Rates of marriage are low in the low-income African American communities from which most of the women in this study came, and marriage is less central to the expectations and sense of self of many (Collins 2000; 2005; Edin and Kefalas 2005). This was evident among these women as...

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Chapter 6. Education, Employment, and a House of One’s Own

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pp. 140-174

Two of the most commonly discussed needs of ex-prisoners and pathways to successful desistance are employment and housing. The ideal is for ex-prisoners to find a good job and stable housing in a quiet neighborhood, both of which will contribute to a role in conventional society and a...

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Conclusion

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pp. 175-184

The experiences of these women embody desistance as a process. Through starts and stops, progress and setbacks, they actively worked to reconstruct their lives as desisting former offenders and prisoners. They worked to learn what it means to be a desisting offender and drug addict, and how to...

Appendix A. Respondent Characteristics

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pp. 185-188

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Appendix B. Research Methods

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pp. 189-200

As with all research, this project evolved from the original research proposal to the final product. And, as with all qualitative research, the researcher was an important aspect of the data collection and analysis. In this appendix, I detail the way this project unfolded and my role as researcher...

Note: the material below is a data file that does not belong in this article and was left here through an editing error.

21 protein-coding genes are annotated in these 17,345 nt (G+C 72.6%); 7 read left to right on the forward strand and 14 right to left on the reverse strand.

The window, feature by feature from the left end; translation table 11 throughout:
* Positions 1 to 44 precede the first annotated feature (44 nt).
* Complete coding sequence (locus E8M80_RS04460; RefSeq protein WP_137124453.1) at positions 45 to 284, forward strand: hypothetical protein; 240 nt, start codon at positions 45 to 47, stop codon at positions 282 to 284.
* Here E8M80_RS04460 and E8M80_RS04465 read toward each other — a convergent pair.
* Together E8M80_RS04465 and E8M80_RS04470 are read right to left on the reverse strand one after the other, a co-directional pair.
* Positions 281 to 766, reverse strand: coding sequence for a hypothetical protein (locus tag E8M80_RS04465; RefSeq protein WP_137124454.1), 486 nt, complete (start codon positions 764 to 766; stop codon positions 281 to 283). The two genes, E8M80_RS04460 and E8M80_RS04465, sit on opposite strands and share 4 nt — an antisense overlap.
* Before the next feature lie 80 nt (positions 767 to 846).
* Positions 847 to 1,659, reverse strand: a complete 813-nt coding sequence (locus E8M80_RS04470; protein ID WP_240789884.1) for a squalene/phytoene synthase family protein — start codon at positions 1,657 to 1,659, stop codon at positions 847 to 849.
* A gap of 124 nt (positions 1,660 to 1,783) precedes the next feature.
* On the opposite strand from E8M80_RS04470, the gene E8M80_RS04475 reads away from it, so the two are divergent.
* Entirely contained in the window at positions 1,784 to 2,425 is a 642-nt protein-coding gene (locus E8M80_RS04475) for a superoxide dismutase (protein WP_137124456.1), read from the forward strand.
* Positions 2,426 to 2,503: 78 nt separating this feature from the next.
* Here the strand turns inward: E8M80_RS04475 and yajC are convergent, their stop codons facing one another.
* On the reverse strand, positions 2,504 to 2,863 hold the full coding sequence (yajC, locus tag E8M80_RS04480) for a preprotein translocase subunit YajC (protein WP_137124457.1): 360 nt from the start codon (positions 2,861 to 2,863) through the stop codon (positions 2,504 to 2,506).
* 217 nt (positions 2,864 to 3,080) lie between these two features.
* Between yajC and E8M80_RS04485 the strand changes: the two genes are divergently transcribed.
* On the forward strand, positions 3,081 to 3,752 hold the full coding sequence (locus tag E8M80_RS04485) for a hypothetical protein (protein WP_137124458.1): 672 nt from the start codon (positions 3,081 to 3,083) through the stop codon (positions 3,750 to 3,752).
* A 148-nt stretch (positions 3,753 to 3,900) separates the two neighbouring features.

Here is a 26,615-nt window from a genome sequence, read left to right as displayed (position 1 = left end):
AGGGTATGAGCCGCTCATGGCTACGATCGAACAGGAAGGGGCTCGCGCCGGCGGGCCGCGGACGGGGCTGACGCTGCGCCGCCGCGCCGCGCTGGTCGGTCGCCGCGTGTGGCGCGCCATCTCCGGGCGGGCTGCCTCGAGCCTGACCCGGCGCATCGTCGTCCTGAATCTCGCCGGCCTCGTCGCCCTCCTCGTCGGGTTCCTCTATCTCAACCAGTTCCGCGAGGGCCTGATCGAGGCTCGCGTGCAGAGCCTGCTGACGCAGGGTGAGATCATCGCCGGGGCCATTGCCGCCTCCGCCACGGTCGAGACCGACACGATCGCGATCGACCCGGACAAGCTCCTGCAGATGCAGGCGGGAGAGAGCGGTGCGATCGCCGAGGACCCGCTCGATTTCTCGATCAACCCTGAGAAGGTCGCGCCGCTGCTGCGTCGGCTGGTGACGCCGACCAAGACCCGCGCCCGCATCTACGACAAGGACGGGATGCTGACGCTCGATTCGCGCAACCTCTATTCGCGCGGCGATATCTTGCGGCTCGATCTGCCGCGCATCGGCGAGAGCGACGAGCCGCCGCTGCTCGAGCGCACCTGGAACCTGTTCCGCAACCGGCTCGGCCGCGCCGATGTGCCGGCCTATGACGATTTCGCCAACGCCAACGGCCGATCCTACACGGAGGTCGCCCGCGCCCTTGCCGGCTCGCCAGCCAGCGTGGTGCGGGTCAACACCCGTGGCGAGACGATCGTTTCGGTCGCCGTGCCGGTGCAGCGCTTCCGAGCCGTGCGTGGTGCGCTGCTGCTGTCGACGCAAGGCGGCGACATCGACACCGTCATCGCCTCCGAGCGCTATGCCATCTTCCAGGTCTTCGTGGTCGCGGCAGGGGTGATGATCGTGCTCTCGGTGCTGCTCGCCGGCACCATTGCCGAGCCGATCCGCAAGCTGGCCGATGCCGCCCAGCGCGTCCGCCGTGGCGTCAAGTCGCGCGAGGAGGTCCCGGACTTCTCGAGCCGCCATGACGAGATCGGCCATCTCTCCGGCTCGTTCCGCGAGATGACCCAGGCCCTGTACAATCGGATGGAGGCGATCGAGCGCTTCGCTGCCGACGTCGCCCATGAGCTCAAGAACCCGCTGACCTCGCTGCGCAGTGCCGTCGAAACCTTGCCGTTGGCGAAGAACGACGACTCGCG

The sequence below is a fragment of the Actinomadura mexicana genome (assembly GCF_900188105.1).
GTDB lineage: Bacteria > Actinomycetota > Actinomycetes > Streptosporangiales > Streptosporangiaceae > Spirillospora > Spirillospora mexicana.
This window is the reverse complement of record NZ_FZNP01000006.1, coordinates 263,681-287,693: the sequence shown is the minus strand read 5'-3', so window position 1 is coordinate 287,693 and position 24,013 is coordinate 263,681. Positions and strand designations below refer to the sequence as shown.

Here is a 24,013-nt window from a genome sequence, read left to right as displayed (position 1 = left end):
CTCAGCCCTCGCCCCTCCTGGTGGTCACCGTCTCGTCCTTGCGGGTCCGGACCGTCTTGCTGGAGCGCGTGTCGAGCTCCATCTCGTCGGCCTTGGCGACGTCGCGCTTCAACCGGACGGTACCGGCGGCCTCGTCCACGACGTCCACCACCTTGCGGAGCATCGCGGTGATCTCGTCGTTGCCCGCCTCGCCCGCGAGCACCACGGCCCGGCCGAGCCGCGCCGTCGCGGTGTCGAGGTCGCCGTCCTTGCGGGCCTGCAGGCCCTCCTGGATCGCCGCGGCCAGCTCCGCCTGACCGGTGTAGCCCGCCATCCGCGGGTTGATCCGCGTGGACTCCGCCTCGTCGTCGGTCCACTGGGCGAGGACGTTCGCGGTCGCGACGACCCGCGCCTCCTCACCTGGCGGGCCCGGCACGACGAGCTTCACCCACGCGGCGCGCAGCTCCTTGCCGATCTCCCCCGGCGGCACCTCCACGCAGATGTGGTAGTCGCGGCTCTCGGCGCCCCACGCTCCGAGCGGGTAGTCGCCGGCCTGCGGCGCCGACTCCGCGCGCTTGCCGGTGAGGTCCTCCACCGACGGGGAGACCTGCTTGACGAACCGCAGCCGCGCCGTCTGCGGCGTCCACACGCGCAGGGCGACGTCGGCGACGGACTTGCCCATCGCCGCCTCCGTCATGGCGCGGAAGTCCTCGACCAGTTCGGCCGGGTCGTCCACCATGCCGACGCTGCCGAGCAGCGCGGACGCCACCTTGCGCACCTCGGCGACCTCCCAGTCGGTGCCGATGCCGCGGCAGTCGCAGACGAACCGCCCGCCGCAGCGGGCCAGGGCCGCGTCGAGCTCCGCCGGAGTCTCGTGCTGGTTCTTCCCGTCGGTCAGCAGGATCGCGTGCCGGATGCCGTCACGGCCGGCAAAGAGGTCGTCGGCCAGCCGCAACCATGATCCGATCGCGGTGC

Notes

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pp. 201-204

References

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pp. 205-214

Index, About the Author, Series Page

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pp. 215-236


E-ISBN-13: 9780813562292
E-ISBN-10: 0813562295
Print-ISBN-13: 9780813562285
Print-ISBN-10: 0813562287

Page Count: 256
Illustrations: 3 tables
Publication Year: 2014

Series Title: Critical Issues in Crime and Society
Series Editor Byline: Edited by Raymond J. Michalowski

Research Areas

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Subject Headings

  • Ex-convicts -- United States -- Longitudinal studies.
  • Prisoners -- Family relationships -- United States.
  • Ex-convicts -- Services for -- United States.
  • Prisoners -- Rehabilitation -- United States.
  • Women prisoners -- Rehabilitation -- United States.